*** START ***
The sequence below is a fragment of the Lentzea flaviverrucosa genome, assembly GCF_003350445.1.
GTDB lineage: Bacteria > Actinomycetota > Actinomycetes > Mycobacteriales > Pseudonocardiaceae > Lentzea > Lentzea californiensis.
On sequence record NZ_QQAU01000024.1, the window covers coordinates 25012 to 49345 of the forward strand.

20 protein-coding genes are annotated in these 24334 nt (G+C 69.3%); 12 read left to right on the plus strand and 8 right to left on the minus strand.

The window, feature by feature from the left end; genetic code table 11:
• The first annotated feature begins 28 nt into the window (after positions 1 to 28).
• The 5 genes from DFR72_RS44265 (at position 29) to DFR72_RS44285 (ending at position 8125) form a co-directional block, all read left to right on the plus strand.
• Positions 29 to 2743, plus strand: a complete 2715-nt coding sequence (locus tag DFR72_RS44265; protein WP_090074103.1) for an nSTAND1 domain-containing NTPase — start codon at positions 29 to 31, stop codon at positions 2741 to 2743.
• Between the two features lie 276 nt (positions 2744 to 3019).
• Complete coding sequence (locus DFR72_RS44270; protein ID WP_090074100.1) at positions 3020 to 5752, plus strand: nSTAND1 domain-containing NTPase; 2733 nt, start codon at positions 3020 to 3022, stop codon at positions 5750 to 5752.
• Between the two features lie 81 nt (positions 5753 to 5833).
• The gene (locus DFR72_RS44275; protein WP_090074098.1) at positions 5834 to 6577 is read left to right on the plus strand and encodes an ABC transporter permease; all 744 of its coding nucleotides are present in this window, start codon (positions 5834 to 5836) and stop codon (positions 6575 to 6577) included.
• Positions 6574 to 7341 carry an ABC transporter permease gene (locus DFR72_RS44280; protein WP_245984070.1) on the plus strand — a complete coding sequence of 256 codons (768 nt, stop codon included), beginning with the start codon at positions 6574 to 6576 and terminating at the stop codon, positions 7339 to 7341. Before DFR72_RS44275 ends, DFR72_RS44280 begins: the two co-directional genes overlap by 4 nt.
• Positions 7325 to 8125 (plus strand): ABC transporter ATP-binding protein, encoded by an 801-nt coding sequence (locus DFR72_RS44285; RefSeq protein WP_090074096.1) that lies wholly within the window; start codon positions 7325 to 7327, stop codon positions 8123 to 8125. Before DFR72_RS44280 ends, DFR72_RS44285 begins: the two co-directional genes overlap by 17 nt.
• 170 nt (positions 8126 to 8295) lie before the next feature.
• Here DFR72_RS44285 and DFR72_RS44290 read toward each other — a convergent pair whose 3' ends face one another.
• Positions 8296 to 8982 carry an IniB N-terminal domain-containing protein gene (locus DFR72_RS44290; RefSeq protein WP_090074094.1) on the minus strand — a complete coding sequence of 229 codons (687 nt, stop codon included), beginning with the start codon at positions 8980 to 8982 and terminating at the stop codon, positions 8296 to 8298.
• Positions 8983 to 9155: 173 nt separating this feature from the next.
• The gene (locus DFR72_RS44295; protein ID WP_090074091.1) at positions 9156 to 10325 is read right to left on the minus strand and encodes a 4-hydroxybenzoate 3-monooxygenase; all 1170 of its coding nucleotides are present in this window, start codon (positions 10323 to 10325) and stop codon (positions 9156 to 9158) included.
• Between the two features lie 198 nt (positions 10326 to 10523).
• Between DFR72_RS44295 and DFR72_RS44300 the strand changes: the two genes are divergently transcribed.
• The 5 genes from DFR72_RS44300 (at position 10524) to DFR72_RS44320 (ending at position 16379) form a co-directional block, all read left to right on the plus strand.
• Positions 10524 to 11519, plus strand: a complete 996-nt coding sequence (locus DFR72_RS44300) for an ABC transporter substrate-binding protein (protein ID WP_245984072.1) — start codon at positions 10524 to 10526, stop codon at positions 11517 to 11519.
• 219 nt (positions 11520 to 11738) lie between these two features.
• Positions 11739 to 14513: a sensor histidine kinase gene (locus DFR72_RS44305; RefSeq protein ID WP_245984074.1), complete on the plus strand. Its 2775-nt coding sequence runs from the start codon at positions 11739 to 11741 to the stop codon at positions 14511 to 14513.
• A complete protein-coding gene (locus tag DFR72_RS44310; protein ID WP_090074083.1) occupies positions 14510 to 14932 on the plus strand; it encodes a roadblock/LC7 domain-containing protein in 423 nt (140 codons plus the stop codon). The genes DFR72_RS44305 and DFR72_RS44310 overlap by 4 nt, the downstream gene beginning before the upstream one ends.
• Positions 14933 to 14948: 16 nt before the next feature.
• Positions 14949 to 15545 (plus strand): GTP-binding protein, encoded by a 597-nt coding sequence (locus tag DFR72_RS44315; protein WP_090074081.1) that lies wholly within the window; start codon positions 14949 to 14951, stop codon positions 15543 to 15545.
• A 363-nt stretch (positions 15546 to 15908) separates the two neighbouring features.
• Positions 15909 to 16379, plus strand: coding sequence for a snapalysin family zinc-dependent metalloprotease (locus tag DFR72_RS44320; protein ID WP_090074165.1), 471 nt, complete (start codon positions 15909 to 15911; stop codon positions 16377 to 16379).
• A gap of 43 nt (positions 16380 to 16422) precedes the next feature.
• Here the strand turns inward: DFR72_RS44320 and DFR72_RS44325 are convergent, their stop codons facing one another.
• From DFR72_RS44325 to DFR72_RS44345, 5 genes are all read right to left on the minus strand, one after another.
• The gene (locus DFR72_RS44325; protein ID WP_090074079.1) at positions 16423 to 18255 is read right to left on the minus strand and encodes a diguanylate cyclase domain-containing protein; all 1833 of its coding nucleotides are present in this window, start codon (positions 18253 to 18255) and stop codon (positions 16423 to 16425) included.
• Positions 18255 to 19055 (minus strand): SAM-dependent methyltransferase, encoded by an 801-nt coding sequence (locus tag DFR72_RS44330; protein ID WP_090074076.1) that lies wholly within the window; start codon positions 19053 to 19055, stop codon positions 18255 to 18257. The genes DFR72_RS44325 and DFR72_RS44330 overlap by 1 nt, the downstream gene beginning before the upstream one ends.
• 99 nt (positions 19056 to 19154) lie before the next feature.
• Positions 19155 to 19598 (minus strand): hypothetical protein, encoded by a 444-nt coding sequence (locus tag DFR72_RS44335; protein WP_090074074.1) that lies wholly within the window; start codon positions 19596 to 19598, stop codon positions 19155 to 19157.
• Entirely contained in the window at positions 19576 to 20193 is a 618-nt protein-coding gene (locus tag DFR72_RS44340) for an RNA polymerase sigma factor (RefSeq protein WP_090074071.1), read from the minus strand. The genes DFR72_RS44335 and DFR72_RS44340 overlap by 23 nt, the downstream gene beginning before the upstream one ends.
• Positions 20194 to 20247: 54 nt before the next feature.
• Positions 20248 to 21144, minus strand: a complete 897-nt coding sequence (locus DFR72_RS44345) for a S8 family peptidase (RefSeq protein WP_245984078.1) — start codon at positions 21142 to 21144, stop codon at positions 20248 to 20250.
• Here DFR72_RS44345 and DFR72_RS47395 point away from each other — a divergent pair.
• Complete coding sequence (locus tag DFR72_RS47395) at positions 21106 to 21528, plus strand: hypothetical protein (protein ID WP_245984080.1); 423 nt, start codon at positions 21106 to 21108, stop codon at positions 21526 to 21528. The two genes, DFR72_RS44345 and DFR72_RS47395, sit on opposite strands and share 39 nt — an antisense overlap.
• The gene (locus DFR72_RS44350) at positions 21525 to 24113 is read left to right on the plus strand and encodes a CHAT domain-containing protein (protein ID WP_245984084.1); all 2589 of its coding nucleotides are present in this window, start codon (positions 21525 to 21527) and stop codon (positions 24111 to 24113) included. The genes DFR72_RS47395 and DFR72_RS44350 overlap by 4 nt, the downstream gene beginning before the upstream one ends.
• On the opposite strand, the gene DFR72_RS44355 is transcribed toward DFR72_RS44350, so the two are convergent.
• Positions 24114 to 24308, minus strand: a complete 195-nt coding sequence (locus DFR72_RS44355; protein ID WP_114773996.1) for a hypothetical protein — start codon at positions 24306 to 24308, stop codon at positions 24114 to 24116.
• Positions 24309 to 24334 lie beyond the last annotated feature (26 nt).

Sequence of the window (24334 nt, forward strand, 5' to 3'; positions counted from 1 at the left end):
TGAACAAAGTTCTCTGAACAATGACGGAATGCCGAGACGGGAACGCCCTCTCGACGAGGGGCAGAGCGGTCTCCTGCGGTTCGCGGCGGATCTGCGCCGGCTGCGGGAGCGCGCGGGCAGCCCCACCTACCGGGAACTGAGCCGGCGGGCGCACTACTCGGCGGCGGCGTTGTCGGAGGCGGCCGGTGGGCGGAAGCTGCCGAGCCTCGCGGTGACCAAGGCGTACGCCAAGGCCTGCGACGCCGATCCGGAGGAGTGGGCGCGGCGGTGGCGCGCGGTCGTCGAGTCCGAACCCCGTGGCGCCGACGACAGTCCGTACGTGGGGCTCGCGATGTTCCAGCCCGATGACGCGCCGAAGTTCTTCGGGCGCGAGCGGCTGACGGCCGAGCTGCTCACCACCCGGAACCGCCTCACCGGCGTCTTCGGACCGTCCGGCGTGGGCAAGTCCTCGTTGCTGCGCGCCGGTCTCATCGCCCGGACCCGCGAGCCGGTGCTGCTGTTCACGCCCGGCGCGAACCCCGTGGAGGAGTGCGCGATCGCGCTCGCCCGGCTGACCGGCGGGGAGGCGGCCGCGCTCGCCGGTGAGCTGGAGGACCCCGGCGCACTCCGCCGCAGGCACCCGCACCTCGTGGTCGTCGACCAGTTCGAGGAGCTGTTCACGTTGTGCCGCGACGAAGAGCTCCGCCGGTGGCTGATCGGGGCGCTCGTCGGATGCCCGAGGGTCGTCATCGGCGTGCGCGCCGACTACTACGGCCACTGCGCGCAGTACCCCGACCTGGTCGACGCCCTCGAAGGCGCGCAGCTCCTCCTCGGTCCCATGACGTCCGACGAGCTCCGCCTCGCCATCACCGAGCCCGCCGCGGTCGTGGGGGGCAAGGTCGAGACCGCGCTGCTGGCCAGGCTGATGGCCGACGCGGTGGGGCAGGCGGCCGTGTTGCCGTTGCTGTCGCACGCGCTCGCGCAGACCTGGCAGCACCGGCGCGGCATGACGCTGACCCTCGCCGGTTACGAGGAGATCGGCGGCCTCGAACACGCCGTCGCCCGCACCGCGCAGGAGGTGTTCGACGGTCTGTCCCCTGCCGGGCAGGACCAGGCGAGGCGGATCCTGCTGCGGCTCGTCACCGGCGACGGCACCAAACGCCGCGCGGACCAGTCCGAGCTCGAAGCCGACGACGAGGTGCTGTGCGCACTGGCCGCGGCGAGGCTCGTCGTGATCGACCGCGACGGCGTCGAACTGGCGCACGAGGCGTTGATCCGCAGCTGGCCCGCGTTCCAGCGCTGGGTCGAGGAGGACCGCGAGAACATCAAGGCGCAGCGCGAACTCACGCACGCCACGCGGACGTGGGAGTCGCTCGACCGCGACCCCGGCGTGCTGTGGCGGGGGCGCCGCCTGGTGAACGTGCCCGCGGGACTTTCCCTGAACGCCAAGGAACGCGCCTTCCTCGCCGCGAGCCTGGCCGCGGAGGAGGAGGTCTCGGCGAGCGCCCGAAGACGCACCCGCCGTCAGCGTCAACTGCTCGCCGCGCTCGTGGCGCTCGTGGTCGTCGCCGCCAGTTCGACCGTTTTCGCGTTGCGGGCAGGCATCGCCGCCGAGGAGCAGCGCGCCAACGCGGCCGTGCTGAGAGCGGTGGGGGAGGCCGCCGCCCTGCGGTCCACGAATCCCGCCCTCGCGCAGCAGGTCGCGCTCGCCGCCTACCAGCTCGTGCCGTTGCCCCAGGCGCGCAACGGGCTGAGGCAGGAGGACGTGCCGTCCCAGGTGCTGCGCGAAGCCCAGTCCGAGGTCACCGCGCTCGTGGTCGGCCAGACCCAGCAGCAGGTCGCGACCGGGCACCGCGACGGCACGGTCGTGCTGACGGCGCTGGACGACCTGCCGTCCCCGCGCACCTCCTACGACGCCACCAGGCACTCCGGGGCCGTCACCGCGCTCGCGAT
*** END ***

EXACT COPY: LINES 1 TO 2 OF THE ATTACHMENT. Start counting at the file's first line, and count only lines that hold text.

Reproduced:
The sequence below is a fragment of the Lentzea flaviverrucosa genome, assembly GCF_003350445.1.
GTDB lineage: Bacteria > Actinomycetota > Actinomycetes > Mycobacteriales > Pseudonocardiaceae > Lentzea > Lentzea californiensis.